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Failure to file a financial report is a relatively minor infraction. But because CI has held itself out as a charity watchdog, news of its loss of charitable status spread quickly.

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When Kate Bahen retired from her job as an equity analyst on Bay Street, she decided to apply her analytical skills to the charitable sector.

She created Charity Intelligence Canada (CI) in 2007, a Toronto-based charitable foundation that rates the financial management and transparency of dozens of Canadian charities. It was a novel approach and Ms. Bahen has drawn praise for CI's analysis.

But she has also ruffled feathers among many in the not-for-profit sector who have questioned CI's work.

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Now, after years spent highlighting shortcomings in other charities, Ms. Bahen is facing questions about CI's management. The Canada Revenue Agency recently revoked CI's charitable status after the foundation failed to file an annual financial report with the tax agency.

The revocation means CI, which relies on donations, can't issue tax receipts and can't reapply for charitable status until it pays a $500 penalty. The application process can take several months.

Ms. Bahen said that the missed filing was an oversight and that the foundation has already taken steps to submit the mandatory report with CRA and reapply for status. It has also posted audited financial statements for 2011 on its website.

She said the CRA notified her in April about the filing and gave the charity extra time to send it. "It was a great conversation; they said not to worry, get [the filing] in as soon as possible. And then … [we just] didn't get to it," she said.

She acknowledged that the oversight doesn't look good, given CI's work reviewing disclosure by other charities. "Yes, the optics aren't good. I'm [angry] at myself, absolutely. It's just administration, that's it."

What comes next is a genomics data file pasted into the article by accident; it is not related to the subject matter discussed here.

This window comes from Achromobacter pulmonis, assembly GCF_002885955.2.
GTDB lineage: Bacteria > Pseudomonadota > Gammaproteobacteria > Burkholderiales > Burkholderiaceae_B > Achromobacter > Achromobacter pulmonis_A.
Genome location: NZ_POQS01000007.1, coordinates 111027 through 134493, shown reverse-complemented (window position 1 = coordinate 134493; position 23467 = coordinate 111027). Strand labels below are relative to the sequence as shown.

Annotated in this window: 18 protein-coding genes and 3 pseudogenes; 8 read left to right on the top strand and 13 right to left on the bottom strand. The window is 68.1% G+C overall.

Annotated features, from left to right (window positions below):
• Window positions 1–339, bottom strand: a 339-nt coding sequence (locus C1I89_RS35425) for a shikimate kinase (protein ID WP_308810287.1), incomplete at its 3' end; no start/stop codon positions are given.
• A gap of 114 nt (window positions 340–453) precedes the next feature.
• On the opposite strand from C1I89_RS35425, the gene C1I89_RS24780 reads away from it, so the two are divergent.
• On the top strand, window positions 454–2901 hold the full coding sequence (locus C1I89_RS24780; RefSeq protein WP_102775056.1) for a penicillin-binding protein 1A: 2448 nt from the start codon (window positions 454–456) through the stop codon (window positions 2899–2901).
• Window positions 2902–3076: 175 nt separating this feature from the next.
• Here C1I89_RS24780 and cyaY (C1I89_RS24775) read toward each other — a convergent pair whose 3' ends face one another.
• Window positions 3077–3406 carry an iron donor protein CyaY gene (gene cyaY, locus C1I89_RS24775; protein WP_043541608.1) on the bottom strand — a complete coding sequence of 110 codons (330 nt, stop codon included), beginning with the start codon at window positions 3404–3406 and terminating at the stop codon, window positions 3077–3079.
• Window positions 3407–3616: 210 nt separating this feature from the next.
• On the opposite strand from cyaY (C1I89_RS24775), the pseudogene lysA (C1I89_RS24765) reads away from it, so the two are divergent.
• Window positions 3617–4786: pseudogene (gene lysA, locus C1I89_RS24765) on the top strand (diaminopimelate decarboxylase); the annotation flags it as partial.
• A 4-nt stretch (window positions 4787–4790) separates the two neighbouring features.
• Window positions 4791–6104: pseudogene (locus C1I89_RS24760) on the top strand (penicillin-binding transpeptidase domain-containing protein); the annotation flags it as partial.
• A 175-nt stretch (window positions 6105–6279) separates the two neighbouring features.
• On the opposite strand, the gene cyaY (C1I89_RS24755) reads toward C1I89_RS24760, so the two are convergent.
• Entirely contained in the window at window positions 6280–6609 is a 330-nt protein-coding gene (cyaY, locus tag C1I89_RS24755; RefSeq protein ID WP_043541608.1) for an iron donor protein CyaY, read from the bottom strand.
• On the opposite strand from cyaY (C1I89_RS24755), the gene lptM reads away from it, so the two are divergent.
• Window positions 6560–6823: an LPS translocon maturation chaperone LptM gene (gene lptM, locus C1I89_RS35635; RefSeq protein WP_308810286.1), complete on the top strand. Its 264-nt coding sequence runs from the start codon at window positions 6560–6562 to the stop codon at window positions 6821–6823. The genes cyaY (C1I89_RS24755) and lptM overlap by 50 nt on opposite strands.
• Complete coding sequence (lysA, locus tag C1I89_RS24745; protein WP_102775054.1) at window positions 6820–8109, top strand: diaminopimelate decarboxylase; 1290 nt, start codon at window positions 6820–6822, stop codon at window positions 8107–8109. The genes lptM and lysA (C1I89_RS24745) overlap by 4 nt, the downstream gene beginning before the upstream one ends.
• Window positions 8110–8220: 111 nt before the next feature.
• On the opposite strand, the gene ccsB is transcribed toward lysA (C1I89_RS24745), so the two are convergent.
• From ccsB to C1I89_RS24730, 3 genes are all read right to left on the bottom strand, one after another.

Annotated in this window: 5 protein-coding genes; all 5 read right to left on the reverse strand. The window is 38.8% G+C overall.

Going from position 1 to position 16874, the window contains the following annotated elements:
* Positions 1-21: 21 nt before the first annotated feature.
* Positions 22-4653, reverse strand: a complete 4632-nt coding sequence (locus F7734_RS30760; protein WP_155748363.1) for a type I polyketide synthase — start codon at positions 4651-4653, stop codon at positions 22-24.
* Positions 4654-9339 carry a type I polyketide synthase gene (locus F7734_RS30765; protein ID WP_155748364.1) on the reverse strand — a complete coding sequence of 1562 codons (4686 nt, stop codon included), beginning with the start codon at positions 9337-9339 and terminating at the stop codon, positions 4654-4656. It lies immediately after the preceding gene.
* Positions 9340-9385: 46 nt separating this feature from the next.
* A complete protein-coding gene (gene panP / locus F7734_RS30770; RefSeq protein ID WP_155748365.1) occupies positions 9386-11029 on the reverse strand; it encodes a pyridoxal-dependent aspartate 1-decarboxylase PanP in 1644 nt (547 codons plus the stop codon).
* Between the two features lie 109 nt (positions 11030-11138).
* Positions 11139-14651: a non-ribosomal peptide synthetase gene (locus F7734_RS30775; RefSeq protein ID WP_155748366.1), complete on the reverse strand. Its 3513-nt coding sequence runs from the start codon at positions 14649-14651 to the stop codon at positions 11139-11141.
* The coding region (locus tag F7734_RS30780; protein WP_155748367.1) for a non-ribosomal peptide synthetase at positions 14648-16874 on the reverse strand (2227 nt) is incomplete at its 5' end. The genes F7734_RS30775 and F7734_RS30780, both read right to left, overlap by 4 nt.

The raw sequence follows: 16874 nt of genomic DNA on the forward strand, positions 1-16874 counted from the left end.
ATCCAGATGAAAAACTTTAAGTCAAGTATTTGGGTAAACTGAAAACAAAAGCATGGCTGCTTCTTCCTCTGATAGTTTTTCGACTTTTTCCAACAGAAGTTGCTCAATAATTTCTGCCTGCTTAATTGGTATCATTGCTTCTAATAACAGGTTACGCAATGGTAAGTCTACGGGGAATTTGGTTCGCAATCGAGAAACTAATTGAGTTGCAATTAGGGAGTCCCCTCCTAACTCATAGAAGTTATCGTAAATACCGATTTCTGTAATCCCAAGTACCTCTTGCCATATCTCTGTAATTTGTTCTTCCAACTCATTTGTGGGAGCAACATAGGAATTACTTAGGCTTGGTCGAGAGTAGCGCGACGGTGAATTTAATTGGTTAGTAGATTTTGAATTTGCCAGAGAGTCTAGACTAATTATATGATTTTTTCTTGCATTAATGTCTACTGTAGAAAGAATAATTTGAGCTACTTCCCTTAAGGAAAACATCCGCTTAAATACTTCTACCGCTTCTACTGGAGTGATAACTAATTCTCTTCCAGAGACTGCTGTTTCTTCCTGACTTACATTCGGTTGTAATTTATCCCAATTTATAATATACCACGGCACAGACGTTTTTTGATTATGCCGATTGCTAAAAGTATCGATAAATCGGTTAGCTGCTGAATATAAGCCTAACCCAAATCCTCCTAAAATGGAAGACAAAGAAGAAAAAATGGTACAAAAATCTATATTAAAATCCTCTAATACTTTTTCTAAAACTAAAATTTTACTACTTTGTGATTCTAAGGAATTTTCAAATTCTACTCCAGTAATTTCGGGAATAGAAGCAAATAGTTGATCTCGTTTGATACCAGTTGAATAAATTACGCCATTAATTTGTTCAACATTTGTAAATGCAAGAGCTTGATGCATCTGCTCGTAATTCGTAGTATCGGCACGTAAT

Failure to file a financial report is a relatively minor infraction and hundreds of charities run into the same problem every year. But because CI has held itself out as a charity watchdog, news of its loss of charitable status spread quickly.

"I shook my head and laughed," said Don McCreesh, past chairman of Imagine Canada, an umbrella organization for Canada's charitable sector. "Why would they, of all people, fail to file?" Mr. McCreesh acknowledged he is not a fan of CI's ratings system, saying it's too simplistic and treats charities like corporations.

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"Their thing is transparency and a big part of transparency is making your information available to CRA," said Andrea McManus, chair of the Association of Fundraising Professionals who also runs the Development Group, a Calgary-based charity consulting firm.

"Lots of charities forget [to file] and they are pilloried for it. I think that CI would view that as a lack of effective management, or a lack of transparency, and here they are in the same situation."

Ms. McManus said she is divided on CI's work, saying that while the foundation has raised donor awareness, its analysis can be misleading.

Ms. Bahen defended CI's services, which are provided free on its website. She said the number of people who use the information has tripled and CI now rates more than 200 charities. "Our goal is to get to 1,000 by December, 2014, and we are ahead of our internal target," she said. "Operationally, it's fantastic, very very strong."

Mark Blumberg, a Toronto lawyer who specializes in charities, said that whatever CI's faults, charities "have got to get on with the long-term task of being more transparent and accountable."

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